What do you think? Is there something you recommend for people getting started? Let me know in the comments below!
The Crypto Renegade
NOTE: This post may contain affiliate links. This adds no cost to you but it helps me focus on giving as much value as possible in every single post by being compensated for recommending products that help people succeed.Post Views: 299
What is Proof Of Work Vs. Proof Of Stake | How Does It Work? If you spend enough time in the crypto-community and you’ll witness debates over Proof of Work (PoW) and Proof of Stake (PoS). Fans of PoW will argue that it’s the transaction system Satoshi Nakamoto had in mind for cryptocurrencies. Those in favor of PoS, on the other hand, will argue that mining is outdated, inefficient, and insecure compared to staking.
So you might be wondering, what’s the difference, is one actually better than the other, and why is it better? Well like most things here at Bitcoin Lockup, I am not here to give you my unsolicited opinions, but we are here to give you some objective information that might help you determine for yourself which proof has best proven its worth.
Proof Of Work Vs. Proof Of Stake | How Does It Work?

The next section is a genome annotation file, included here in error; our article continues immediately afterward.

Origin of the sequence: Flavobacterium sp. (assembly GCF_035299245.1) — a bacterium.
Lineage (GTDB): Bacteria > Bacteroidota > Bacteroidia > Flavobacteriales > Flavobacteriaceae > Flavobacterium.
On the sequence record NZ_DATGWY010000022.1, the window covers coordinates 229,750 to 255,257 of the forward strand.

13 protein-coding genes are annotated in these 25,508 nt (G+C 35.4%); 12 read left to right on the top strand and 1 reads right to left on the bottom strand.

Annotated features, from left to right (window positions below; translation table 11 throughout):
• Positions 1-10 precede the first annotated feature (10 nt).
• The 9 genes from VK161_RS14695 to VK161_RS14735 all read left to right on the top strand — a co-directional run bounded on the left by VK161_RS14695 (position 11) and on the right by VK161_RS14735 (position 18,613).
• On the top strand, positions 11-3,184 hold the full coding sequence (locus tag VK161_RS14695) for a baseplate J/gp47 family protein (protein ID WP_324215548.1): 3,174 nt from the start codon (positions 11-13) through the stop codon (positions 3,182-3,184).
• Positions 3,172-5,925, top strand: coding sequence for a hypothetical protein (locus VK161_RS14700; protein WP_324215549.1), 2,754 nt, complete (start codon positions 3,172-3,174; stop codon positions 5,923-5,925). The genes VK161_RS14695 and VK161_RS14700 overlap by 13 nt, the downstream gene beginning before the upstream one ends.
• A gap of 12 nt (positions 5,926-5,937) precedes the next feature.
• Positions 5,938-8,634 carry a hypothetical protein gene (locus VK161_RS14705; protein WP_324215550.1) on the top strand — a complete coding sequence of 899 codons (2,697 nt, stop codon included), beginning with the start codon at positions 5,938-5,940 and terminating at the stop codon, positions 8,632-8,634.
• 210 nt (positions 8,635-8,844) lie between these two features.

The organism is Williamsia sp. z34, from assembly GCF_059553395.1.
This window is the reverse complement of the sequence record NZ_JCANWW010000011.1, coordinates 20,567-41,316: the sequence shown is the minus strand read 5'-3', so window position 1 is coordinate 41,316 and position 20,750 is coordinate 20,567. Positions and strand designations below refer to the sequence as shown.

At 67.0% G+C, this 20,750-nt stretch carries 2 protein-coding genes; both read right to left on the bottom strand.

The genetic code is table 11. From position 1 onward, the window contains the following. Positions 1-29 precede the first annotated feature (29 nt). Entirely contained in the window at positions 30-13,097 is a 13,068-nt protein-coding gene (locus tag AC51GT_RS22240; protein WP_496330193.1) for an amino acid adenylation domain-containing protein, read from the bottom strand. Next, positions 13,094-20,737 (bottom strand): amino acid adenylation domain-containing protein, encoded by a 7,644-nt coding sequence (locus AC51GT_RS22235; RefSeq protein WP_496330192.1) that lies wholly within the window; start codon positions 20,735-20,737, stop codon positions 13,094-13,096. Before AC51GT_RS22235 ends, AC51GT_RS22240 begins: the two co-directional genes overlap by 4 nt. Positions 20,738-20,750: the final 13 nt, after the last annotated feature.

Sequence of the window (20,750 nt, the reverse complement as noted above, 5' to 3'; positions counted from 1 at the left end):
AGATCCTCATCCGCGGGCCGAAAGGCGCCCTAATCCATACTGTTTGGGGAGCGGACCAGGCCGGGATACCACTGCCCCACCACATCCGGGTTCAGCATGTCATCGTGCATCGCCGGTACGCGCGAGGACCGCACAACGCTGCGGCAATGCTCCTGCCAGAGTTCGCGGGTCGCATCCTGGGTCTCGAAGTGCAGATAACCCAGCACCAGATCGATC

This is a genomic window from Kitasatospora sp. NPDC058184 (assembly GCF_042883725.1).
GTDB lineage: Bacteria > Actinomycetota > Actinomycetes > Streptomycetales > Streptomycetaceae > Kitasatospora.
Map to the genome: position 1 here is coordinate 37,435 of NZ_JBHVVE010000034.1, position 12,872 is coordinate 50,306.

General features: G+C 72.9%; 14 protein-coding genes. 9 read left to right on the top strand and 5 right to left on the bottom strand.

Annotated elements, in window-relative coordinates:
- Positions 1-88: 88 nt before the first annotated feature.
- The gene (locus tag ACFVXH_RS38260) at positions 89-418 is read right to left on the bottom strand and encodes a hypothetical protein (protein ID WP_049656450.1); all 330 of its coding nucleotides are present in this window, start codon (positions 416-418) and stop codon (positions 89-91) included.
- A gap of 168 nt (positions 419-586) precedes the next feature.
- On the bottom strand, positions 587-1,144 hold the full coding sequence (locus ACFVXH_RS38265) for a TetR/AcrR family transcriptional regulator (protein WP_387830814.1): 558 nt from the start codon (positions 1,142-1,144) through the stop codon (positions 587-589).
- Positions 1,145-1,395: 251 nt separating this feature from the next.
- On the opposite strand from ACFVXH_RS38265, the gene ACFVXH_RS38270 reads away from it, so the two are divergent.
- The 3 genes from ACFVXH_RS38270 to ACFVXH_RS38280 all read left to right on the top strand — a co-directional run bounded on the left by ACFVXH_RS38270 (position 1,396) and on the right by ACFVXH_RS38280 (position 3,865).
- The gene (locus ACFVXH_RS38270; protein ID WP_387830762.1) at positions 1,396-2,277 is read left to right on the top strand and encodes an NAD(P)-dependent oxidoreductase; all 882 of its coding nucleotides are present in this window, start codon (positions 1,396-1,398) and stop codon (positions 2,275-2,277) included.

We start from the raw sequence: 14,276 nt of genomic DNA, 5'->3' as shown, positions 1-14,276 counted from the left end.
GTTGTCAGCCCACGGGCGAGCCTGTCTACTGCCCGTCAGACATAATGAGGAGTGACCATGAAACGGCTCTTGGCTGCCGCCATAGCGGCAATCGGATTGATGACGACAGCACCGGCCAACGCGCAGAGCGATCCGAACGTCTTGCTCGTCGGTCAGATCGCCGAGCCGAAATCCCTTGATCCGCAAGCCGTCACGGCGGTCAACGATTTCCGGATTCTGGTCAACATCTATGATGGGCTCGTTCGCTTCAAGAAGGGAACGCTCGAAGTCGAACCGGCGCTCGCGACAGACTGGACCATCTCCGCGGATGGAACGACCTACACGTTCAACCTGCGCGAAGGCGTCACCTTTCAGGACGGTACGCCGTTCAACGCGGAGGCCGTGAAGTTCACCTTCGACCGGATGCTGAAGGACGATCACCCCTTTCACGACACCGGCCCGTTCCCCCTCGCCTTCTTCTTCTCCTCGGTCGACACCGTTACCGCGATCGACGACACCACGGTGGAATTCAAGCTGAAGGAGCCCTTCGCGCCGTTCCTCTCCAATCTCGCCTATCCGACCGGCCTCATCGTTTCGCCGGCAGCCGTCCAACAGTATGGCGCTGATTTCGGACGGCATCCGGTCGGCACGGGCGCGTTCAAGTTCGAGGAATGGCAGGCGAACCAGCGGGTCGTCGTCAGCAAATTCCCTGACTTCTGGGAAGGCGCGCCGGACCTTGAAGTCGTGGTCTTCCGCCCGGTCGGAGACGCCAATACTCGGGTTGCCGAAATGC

PROOF OF WORK
When Satoshi Nakamoto created Bitcoin in 2008, he envisioned a currency that would rely on a trustless and distributed consensus system. This would allow Bitcoin to be decentralized both in technological and financial terms. For instance, when you transact money through a trusted system, a third-party (think banks, credit/debit cards, PayPal) handles these transactions in terms of debit and credit. If Mark sends Sally $100 dollars, the institution will debit Mark’s account $100 dollars and credit Sally with $100. All of the money is handled by and within the third party, so none of the transacted funds belong to either Mark nor Sally until they are withdrawn from the system.
Bitcoin differs from traditional financial hubs by being trustless. This is not to say you can’t trust Bitcoin and blockchain with your money. In fact, it’s quite the opposite. Bitcoin’s trustless nature allows for a peer-to-peer exchange without the need for a third-party mediator.